Almost three-fifths of the British public think that religious studies should be replaced by politics in secondary school, a new survey shows.
As reported by Tes, a survey of 2,000 people, commissioned by the political youth platform Shout Out UK, found that 92 per cent believe politics should be compulsory in the national curriculum.
In addition, 52 per cent of respondents said that it should replace religious studies.
According to the survey, many people felt they would have benefited from learning more about politics at school.
In addition, 78 per cent of participants said they felt like they had left school with little or no knowledge on politics.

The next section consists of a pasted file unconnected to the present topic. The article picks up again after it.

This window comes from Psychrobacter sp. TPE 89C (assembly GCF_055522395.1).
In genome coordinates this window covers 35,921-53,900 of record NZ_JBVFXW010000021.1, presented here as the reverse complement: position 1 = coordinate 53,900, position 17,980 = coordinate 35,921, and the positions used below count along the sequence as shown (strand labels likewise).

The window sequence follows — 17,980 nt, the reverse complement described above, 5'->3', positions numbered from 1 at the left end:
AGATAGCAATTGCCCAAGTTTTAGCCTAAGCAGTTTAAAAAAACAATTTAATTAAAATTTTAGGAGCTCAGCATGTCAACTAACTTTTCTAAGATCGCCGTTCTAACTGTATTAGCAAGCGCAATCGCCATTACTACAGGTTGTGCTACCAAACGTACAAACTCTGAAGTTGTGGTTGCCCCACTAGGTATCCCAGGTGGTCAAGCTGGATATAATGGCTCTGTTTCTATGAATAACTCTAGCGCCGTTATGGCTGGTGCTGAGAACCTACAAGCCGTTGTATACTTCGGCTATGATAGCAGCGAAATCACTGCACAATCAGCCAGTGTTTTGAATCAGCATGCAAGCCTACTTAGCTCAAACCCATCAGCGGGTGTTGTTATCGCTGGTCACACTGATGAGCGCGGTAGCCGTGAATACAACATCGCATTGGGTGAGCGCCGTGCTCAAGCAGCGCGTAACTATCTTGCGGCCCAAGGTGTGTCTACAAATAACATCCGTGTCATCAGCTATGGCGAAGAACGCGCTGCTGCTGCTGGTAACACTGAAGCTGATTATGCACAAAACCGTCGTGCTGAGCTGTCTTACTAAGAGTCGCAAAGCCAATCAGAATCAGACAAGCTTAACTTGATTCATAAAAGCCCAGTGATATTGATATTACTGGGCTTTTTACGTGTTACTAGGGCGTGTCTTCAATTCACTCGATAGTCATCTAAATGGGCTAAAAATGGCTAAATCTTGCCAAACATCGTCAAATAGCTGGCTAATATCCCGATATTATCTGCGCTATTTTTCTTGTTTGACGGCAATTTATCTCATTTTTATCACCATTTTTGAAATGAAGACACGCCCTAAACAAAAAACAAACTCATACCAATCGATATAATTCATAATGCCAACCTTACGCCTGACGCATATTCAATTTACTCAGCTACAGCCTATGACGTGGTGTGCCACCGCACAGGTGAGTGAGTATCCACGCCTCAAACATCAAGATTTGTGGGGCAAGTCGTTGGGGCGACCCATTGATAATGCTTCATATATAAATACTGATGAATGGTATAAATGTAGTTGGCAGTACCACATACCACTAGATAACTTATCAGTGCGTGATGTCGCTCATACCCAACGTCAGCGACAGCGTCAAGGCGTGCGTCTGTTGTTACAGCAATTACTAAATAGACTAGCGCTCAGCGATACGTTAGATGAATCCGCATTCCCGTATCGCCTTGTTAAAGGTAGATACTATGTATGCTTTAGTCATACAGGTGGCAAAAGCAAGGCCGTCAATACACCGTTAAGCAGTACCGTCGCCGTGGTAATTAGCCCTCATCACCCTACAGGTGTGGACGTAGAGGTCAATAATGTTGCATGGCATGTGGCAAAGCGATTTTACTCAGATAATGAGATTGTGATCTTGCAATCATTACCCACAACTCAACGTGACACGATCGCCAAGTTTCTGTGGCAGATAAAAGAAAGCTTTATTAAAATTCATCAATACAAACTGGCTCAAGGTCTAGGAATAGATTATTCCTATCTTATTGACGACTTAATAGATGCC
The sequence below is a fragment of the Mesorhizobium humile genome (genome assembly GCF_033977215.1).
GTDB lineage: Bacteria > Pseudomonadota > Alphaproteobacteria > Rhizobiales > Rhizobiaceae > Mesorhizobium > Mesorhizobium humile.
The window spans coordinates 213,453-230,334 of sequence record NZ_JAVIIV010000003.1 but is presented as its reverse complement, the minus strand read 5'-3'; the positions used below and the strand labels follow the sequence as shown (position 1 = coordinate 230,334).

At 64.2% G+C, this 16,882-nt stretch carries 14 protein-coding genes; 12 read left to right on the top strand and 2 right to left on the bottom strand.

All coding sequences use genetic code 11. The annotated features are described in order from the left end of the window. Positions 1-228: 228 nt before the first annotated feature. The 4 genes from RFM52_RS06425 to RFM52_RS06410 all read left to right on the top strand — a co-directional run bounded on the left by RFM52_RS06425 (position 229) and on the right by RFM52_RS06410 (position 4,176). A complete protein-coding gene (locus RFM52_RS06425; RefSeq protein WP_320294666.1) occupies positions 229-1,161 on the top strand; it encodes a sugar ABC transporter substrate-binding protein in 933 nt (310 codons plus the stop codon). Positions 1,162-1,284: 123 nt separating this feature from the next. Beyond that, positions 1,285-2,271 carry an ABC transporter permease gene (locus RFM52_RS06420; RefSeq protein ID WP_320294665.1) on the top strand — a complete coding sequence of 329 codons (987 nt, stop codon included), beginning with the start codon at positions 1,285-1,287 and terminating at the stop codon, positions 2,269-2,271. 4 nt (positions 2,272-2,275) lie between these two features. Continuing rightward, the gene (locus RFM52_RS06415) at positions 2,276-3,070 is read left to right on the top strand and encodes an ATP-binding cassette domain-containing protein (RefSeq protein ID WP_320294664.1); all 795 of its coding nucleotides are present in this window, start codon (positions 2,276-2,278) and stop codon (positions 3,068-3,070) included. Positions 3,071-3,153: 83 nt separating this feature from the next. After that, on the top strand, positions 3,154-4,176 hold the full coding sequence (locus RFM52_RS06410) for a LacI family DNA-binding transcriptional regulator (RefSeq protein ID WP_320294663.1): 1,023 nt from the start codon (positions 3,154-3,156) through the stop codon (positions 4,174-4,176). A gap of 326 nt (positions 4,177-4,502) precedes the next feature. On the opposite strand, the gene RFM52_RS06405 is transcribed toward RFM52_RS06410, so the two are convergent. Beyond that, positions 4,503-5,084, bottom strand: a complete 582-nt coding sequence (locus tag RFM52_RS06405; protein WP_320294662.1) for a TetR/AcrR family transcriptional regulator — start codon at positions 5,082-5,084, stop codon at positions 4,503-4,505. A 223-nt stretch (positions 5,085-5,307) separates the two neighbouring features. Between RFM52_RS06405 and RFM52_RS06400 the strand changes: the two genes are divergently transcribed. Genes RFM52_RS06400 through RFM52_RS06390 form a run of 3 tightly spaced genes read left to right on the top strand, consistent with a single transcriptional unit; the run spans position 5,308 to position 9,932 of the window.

Eighty-four per cent also said that most of what they know had to be learned externally from school, such as through the use of the internet, or talking to family.
The analysis also looks at growing pressures due to increasing pupil numbers and the government's ‘ambition for 90% of GCSE pupils to be entered into the English Baccalaureate (EBacc) by 2025.
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